Maisies Peak P300

Sep 19, 2014
Story Photos / Slideshow Map GPX Profile
later climbed Feb 5, 2016

Maisies Peak is a modest summit in Santa Clara County next to Stevens Creek Reservoir on the edge of the urban/suburban sprawl that is Los Altos and Cupertino. It is named for Maisie Garrod who had purchased the land here in 1910 with her brother and kept it in the family until the 1980s when it was purchased by the regional Open Space Preserve. The Garrod family kept some property which is now a winery and riding stable on the south side of the Fremont Older Open Space Preserve. Together with the adjacent Stevens Creek County Park, there is a network of trails covering these low foothills on the north side of the Santa Cruz Mountains.

Near the entrance to the county park is a ghost bike and two memorial plaques, reminders of an ugly incident that took place back in 2008. A group of cyclists riding single file down this twisty road were struck by a drunken motorist who crossed the double yellow line to strike the riders head-on, killing one instantly, a second who died a few hours later and a third that sustained serious injuries. In normal circumstances this would be a terrible tragedy, but what makes this ugly is what happened next. The driver was an on-duty county sheriff who was whisked from the scene by his fellow officers before the investigating team arrived at the scene. Over the next few months it was revealed that the fellow officers initially attempted to cover up for their intoxicated brethren, eventually leading to trouble all over the department - a sad episode, indeed.

How I had missed this named summit in my home county was a small mystery to me, but it was easy enough to remedy the situation in a few hours before I had to be in Los Altos for my daughter's volleyball game. Parking is available inside the park for a $6 fee, or outside for free in a few places that skirt the numerous No Parking signs. I wandered into the park with only a rough idea where I was going. Knowing I needed to be on the east side, I crossed over Stevens Creek and found the fireroad/trail on the other side. I also soon found a TH kiosk complete with trail maps. After looking it over I slipped one into my pocket and headed south in search of the Coyote Ridge Trail. I found it soon enough, just before reaching the dam. The trail appears to be a powerline road that has been dual-purposed for recreational users, including cyclists and equestrians. The trail climbs the modest ridge used by PG&E to anchor a series of transmission towers. The road is quite dusty at this time of year, it can be quite warm in the afternoon and the flies are moderately annoying, but otherwise it makes for a decent hike through chaparral and oak woodland. With the constant sounds of urban traffic and a nearby gun range it is not a quiet wilderness experience. Near the top of the ridge there is the additional distraction of two new water tanks under construction adjacent to the trail.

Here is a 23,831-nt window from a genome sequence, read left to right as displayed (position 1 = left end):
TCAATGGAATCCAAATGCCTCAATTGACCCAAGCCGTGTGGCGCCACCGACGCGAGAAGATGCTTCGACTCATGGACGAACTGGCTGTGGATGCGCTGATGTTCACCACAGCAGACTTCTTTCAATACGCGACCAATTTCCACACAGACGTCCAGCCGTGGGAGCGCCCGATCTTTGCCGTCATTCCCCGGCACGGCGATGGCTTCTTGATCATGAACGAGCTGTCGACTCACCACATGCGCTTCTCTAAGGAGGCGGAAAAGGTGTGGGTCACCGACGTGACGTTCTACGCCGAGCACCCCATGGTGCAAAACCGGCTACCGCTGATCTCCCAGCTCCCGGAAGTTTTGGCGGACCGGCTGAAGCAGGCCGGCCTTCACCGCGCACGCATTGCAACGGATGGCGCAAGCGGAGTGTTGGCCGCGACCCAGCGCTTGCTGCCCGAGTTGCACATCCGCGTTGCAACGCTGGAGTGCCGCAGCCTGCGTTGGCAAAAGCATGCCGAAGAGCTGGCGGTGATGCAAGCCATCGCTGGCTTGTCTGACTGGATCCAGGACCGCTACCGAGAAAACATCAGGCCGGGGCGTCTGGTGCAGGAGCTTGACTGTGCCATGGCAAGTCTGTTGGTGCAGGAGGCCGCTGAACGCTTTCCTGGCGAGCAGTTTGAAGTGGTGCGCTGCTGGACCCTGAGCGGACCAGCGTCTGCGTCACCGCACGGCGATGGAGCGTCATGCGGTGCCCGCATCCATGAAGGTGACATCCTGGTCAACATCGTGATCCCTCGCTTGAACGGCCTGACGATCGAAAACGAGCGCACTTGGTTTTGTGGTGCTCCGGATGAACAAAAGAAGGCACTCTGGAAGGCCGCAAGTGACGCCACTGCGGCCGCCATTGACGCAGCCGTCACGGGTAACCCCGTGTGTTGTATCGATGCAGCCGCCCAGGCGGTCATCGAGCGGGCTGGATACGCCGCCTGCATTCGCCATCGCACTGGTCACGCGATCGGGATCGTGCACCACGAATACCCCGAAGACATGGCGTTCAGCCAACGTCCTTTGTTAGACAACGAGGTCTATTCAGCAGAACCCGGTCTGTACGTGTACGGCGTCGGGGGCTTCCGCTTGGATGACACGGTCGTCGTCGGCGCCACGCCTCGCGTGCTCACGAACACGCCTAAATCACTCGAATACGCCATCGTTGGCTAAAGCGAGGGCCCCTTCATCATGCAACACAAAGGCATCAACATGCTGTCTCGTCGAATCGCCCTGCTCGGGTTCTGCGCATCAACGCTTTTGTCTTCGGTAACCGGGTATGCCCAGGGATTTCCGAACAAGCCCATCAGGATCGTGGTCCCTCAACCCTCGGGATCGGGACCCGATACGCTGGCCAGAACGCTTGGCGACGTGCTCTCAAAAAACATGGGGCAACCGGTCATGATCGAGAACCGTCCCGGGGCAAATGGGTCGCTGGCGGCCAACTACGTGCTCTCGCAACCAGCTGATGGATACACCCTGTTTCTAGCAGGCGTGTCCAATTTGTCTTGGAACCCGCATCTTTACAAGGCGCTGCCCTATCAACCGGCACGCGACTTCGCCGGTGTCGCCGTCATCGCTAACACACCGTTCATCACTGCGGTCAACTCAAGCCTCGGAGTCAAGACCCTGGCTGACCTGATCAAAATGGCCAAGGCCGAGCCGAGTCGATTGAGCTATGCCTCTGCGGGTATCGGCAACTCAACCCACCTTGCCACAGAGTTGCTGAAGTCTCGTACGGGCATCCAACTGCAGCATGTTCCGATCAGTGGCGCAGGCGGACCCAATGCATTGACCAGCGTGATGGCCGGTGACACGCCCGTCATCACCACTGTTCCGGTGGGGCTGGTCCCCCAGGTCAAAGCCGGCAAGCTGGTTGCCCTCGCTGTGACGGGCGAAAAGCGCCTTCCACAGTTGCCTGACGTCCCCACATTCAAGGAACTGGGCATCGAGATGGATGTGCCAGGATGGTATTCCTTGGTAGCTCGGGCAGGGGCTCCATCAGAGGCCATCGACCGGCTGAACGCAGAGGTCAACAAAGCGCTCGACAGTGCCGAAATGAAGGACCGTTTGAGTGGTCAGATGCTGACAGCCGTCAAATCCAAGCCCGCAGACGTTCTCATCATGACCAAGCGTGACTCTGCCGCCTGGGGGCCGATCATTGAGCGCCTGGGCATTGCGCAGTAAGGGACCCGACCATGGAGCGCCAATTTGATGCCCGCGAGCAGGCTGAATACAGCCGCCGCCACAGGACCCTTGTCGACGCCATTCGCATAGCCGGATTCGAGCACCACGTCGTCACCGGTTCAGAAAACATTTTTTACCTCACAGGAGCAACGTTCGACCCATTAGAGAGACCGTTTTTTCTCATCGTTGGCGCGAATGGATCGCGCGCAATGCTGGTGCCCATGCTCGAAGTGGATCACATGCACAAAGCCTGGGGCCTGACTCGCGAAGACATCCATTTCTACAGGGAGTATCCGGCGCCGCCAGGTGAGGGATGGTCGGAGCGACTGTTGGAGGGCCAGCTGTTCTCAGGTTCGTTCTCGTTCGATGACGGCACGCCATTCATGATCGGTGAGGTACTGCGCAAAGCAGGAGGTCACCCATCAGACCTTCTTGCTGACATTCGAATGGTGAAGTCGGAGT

A sign indicating Maisies Peak has been erected just below the summit which offers good views overlooking the South Bay. Haze marred the views some today, but it was still nice - Mt. Hamilton could be seen to the east, Mt. Umunhum to the southeast, Black Mtn to the southwest. A huge gravel pit operation can be seen to the west on the north side of Black Mtn. The large number of trucks driving to and from this excavation site with the noise and large amounts of dust they bring have been a source of contention with the suburban neighbors and recreational visitors to Stevens Creek for many years. Progress and development come at a cost which is often inconvenient.

Leaving the summit I got somewhat confused with the small maze of trail options on the west side. I eventually found my way to the single track Lookout Trail that would take me back down in a loop following along the east side of the reservoir. A sign at the bottom of the trail indicates it was constructed by a small army of 400 volunteers and sponsored by REI. It's a nice trail, much better than the wide, dusty powerline/firebreak road that is the Coyote Ridge Trail. Along the way one is treated to some fall colors (thanks to the abundance of poison oak), a field of thistles that I thought would make for a bushwhacking nightmare, and some rather nice oak woodlands. Before descending to the reservoir, the trail passes by an adjacent archery range (the only public range in the county - much quieter than the shooting range, btw) and a few picnic areas before starting the long, winding traverse around the waters' edge. The upper 2/3 of the reservoir were completely dry, a result of the late season and serious drought conditions. There was some water left in the deepest part of the reservoir before the dam but it looked to be more like a large pond than a lake. A lone fisherman was trying his luck in the waters at the base of the dam while a park ranger was probing the waters to one side for reasons unclear. I crossed over the dam and shortly made my way back to where I'd left my car two hours earlier - not a bad way to spend a Friday afternoon. Time to go watch some volleyball...

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